Stable steel consumption has contributed to a recent rebound in iron ore prices, according to Cliffs Natural Resources CEO Lourenco Goncalves.
He presented Wednesday at the Goldman Sachs Global Metals and Mining Conference in New York, where he told the investors that demand, not the market, is driving prices. A constant domestic demand around 120 million tons is behind Goncalves projecting a $60 per ton price in 2017. “Things have been playing out the way we expected,” he said. “Iron ore is a commodity that can be controlled. Market control is not accurate.”
The biggest variable in the U.S. market for demand lately is illegally imported steel, a story that is old hat for mining companies across the region. Steel companies answered the question of how much imported steel was absorbed into the supply, Goncalves said, with four trade cases that led to high tariffs and the weeding out of foreign stock.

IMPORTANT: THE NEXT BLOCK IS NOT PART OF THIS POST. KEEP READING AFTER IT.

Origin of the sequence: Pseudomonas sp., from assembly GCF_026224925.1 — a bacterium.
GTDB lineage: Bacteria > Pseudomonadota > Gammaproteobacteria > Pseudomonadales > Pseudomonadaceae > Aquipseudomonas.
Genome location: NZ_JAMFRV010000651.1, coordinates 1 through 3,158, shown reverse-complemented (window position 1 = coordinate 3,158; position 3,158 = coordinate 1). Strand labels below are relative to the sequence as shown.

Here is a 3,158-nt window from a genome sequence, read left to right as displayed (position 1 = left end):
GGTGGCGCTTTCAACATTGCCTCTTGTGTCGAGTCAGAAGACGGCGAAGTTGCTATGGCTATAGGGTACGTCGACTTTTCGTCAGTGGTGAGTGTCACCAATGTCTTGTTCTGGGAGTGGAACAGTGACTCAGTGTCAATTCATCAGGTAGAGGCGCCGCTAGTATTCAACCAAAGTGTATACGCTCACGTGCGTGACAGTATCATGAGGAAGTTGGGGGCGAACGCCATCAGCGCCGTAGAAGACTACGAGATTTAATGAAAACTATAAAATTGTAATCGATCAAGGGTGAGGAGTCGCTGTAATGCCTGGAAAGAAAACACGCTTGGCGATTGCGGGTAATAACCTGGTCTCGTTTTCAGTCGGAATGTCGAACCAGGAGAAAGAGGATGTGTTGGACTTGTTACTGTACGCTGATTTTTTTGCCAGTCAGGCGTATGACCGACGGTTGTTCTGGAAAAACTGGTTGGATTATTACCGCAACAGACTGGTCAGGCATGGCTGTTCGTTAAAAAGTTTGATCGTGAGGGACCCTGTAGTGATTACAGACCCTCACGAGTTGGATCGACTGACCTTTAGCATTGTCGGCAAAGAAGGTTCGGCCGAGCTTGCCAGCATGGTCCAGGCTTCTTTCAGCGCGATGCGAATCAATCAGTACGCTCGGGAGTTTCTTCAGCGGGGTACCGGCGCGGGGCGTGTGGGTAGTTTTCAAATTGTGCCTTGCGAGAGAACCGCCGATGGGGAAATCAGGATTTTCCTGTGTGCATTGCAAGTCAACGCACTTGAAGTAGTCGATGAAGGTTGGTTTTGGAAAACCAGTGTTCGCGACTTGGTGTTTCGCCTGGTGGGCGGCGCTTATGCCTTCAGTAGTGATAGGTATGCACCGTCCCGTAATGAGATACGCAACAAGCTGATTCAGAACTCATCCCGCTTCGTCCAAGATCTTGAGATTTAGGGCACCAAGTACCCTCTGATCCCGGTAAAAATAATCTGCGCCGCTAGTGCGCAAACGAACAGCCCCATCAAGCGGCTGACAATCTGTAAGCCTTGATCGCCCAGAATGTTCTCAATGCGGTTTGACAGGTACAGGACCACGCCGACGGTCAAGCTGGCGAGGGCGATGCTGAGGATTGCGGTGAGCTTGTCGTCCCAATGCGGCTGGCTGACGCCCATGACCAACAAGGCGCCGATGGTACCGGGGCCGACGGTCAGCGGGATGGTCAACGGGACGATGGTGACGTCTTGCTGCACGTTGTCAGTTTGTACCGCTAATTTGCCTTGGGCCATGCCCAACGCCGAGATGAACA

The percentage of domestic steel in the marketplace is still about 70 percent, and the goal is to get into the 80 percent range. But now the iron ore market is seeing price increases, which the CEO says will correct itself and level out in time.
“We were able to put a lot more discipline in the marketplace and my clients, the steel mills, were able to bring price back to where they belong,” he said. “Service centers overplayed their hand and took inventory levels artificially low … that will correct itself in time. Things have an equilibrium.”
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